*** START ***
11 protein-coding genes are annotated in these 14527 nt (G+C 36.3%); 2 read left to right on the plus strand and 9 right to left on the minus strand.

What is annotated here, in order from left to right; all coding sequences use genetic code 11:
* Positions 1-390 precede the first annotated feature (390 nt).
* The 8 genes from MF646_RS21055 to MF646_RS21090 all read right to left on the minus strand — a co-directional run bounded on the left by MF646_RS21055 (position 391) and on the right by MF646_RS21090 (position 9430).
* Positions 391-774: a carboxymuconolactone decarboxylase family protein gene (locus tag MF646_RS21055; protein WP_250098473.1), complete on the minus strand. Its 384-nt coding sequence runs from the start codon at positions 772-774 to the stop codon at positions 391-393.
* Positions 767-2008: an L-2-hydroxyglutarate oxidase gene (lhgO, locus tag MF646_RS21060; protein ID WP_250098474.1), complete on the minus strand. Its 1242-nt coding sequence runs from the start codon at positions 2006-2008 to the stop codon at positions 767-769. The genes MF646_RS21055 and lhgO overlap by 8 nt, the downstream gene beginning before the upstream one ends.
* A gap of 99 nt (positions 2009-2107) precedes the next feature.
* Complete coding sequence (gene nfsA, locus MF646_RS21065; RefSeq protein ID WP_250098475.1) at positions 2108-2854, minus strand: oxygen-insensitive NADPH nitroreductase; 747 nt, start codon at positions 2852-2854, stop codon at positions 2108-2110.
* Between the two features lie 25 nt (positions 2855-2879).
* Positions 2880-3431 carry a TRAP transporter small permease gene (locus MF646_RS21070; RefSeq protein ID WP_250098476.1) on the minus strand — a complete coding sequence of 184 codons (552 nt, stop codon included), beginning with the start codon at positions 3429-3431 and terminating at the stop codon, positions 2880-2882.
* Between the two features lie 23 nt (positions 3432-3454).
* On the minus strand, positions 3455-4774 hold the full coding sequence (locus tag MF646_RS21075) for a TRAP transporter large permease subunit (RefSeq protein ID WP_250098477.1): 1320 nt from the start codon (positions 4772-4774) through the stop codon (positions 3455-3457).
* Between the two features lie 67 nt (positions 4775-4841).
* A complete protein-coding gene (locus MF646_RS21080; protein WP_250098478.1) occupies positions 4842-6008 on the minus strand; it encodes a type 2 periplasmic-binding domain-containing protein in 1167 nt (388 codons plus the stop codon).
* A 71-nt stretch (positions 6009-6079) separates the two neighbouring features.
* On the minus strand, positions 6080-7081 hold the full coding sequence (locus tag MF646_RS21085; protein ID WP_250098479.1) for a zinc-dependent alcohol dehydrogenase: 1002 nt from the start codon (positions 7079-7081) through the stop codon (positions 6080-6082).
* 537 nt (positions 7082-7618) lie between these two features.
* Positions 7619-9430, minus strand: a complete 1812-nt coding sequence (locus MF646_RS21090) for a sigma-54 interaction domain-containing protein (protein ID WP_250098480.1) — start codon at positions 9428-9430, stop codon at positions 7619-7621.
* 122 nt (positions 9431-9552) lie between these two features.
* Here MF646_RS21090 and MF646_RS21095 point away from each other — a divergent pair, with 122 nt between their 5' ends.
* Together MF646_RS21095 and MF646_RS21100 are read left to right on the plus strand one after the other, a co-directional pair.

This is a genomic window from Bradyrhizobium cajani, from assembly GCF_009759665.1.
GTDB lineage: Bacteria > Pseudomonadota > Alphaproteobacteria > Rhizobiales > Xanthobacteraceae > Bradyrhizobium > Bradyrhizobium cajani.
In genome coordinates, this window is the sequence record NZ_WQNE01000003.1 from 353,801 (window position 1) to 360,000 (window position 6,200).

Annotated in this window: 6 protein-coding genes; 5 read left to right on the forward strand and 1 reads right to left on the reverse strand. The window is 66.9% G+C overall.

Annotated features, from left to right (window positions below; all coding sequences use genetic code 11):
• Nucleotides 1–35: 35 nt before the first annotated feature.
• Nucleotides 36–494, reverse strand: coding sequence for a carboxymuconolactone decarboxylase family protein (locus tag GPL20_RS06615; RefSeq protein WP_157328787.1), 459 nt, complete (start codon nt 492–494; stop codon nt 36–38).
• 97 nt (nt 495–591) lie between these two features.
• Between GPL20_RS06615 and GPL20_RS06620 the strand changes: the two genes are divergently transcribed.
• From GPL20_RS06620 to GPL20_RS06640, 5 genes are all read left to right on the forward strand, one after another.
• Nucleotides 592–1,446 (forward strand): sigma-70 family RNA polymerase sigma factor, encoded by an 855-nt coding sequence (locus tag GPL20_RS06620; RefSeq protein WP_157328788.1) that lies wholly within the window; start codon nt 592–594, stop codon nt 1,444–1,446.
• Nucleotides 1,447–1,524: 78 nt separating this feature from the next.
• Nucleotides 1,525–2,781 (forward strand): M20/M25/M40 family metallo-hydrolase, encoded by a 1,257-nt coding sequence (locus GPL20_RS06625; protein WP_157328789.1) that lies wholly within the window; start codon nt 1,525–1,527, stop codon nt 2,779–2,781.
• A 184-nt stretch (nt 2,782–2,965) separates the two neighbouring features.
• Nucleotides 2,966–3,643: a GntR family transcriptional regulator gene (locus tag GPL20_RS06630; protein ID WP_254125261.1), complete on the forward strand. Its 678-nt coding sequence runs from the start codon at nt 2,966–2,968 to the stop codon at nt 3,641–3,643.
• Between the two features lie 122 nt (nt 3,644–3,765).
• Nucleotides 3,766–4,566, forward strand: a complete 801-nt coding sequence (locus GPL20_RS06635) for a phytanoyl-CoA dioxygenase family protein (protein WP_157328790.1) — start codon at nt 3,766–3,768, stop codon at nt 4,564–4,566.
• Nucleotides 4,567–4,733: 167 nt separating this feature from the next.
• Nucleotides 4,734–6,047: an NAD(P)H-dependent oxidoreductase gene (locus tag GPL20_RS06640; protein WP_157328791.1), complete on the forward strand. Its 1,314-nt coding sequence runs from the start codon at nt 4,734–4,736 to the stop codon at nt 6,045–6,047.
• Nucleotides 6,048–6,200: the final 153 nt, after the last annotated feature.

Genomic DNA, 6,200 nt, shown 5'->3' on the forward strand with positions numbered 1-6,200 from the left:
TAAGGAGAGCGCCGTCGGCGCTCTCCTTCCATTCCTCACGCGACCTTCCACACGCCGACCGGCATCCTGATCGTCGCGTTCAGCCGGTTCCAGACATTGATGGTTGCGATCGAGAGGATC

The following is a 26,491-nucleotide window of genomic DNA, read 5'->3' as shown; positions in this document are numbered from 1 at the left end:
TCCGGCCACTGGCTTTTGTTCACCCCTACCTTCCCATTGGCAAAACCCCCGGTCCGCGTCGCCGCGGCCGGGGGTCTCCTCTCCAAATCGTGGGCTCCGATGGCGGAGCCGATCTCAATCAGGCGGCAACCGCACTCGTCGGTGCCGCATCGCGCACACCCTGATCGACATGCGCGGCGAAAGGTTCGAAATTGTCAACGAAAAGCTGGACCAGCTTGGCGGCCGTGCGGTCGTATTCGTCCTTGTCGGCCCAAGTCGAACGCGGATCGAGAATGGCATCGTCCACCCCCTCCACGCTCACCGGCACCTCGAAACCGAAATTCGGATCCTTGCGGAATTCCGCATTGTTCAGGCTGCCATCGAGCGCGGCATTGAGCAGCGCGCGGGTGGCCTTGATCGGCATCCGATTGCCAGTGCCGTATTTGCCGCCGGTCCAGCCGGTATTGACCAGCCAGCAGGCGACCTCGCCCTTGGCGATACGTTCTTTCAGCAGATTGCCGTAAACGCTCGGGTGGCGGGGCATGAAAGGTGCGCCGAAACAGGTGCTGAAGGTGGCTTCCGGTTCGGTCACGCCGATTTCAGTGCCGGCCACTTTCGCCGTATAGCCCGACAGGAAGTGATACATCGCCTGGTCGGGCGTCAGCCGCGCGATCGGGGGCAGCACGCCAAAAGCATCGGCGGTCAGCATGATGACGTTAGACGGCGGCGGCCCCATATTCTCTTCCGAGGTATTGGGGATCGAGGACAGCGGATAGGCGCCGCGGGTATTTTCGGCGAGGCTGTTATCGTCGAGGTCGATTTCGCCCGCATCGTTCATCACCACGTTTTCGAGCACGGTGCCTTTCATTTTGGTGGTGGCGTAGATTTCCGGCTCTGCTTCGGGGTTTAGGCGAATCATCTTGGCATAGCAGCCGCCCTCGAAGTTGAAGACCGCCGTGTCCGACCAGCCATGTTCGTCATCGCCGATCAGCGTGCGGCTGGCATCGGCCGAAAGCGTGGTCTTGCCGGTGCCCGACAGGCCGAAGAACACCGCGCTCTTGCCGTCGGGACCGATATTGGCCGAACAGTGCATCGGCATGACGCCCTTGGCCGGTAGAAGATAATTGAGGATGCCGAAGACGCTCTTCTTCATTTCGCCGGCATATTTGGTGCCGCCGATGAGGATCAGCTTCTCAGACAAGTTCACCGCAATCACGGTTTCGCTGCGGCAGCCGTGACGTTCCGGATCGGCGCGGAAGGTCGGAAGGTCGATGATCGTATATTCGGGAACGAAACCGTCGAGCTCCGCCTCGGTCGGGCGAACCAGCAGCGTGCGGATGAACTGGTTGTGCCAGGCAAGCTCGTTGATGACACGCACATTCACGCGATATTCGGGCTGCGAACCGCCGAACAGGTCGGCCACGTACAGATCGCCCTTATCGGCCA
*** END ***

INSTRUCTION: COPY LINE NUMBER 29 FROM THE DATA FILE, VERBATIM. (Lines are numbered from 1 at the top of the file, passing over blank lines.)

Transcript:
• 97 nt (nt 495–591) lie between these two features.